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Reaching Out for Scouts : The Ventura County chapter places a priority on recruiting non-traditional members.

March 26, 1992|LEO SMITH | TIMES STAFF WRITER

Close your eyes. Imagine a Girl Scout. What does she look like? Now open them and take a close look. She may not be the same girl she once was.

In recent years, the national Girl Scout organization has established a number of programs aimed at recruiting disadvantaged and minority girls as well as other "non-traditional" Scouts who have not hooked up with Scouting through organized troops. And the Ventura County chapter of the tri-county Tres Condados Girl Scout Council is keeping up with the times.

Since hiring bilingual membership specialist Marjorie Mata two years ago, the approximately 8,500-member Ventura County chapter has recruited more heavily in Latino communities, particularly in Fillmore and Santa Paula. Since then, countywide Latina membership has increased 5%.

Mata said there were once 13 troops in Fillmore and nine in Santa Paula. When she joined the staff, however, there was but a single troop in each place.

The drop-off rate, Mata said, wasn't the result of disinterest on the part of Latino families in the two cities. It was more a matter of not knowing what was available.

"We weren't producing what we needed for minorities," she said. "I just canvassed the towns. I did fliers, talked to churches, leaders in town, fast-food places, anybody who would listen to me. Then the parents came out of the woodwork."

Since then, the number of troops in each city has climbed to 12.

Then last month, community outreach veteran Mary Ann Morales joined the Ventura staff as another membership specialist. That was the impetus for forming a new troop for troubled girls in the Oxnard and Port Hueneme area. Members named the troop "Sisters United." And with Mata and Morales working together, more alternative Scouting programs loom in the immediate future.

This spring they plan to target the Ventura and Oxnard Head Start programs, which are federally funded educational services for low-income, preschool-age children. Shortly thereafter, they plan to contact the Zoe Christian Center to set up an in-center troop for homeless girls, which has been well-received in Los Angeles County.

Mata and Morales believe that the key to attracting and communicating with all non-traditional Girl Scouts, as well as their parents, is to talk to them about real social issues. It's not all arts and crafts and wilderness safety. There are programs concerning drug use, teen suicide, literacy, cultural differences and other contemporary issues.

And to help ensure the success of the newest troops, Mata and Morales are trying to round up community support from other county organizations and representatives.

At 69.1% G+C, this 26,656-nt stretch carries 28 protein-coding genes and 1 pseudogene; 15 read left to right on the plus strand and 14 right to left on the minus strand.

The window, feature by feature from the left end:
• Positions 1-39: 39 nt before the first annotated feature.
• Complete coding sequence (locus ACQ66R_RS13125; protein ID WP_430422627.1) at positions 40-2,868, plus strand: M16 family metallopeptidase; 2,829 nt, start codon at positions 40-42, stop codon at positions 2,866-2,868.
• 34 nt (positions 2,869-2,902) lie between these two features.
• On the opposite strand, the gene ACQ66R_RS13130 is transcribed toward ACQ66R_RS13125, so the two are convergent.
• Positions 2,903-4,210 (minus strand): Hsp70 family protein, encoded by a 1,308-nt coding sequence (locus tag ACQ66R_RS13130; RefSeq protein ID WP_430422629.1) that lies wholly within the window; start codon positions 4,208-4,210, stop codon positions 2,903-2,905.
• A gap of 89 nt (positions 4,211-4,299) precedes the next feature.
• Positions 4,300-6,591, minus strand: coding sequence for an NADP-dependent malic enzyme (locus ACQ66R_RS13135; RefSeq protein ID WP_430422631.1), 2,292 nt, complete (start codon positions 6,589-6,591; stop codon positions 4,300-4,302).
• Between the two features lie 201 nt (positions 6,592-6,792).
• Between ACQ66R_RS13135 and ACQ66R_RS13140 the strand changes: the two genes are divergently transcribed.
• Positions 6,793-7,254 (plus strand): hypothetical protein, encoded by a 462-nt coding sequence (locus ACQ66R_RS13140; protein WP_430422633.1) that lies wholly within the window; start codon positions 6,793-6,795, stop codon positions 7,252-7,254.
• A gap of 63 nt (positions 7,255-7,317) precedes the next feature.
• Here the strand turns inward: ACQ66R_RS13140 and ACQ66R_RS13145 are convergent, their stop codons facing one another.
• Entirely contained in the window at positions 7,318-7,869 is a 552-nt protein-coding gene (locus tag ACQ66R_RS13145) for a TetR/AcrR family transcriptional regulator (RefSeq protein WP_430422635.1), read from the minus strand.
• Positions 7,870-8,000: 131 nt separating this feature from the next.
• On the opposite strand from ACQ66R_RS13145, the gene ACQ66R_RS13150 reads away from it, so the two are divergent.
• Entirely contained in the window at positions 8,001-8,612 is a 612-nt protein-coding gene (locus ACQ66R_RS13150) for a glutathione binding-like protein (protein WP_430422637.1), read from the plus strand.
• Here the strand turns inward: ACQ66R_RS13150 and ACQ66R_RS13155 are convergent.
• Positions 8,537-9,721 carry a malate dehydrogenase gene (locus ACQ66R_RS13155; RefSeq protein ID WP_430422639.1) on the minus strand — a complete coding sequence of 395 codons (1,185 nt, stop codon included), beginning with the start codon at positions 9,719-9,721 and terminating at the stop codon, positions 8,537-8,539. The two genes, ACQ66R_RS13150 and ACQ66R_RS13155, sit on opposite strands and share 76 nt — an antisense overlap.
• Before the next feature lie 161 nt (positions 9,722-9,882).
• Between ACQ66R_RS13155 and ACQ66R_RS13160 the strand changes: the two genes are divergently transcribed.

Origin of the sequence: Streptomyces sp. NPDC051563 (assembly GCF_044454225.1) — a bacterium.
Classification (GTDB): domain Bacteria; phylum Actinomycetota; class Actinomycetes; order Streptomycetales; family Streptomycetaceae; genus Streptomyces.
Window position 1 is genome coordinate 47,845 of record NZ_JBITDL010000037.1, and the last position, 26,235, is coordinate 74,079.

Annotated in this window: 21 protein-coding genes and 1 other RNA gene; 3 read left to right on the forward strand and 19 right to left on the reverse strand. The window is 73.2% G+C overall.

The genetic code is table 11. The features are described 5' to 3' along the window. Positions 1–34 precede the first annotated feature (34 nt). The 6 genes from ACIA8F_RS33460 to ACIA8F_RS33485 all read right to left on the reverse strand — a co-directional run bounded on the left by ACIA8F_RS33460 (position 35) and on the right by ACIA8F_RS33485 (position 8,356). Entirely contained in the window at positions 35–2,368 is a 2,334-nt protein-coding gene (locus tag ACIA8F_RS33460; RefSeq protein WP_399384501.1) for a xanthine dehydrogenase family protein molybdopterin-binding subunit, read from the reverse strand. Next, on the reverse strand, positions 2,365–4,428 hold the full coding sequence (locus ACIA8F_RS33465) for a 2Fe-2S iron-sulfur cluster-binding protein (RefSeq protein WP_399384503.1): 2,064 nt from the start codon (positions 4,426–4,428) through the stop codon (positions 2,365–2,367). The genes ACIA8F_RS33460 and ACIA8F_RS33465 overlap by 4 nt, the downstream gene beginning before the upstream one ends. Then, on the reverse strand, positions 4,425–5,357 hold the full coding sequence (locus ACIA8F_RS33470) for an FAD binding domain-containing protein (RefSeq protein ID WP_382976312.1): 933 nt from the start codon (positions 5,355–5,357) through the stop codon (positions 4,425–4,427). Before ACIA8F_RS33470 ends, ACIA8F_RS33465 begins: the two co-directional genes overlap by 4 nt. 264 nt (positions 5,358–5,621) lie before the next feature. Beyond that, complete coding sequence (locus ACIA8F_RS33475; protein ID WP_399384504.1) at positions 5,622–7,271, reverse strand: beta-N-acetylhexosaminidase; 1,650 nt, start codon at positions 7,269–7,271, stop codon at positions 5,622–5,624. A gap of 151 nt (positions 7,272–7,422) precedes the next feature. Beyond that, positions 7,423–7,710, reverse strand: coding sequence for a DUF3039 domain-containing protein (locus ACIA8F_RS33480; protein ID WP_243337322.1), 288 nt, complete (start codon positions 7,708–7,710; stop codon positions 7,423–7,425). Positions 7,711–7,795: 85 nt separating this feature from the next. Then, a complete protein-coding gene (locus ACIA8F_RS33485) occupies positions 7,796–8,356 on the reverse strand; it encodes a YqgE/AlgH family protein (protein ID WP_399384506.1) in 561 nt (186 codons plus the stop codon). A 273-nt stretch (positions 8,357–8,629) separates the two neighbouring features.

While these new approaches take root, in-school Scouting--the oldest and largest of the county's alternative programs--continues to flourish.

The elementary school program, created in conjunction with the Boy Scouts of America, takes Scouting into classrooms, offering children the chance to participate in many of the same activities as they they would in traditional troops. It's a program that has been going on in Oxnard and Santa Paula for 14 years, but Mata said involvement has increased considerably over the past couple of years.

Some of the girls involved are from migrant farm families living in rural areas. They are bused to school, which makes it difficult for them to attend after-school Girl Scout meetings.

"More people are calling schools and asking, 'Could my girl be in the in-school program?"' she said. "I've particularly found that Latino fathers feel that it's more safe, something the school is providing, instead of going to a troop after school."

Piru and Moorpark are next on Mata's agenda. In Piru, she said "there are a lot of migrant workers who can't get to the middle of town for meetings."

As for Moorpark, she said, the city "has gone from nine troops a few years ago to 32 troops, but the high Hispanic population is not being served."

Nor are the needs of African-Americans, said Morales. Although blacks make up 2% of the county's general population, they represent a mere .75% of the Girl Scout population.

Mata and Morales hope that by continuing to tailor Scouting to the needs of individual communities, they will reach a more diverse population.

"We have to realize that there are minorities in areas not being served," Morales said. "We will reach them, not through their parents, but through community service."

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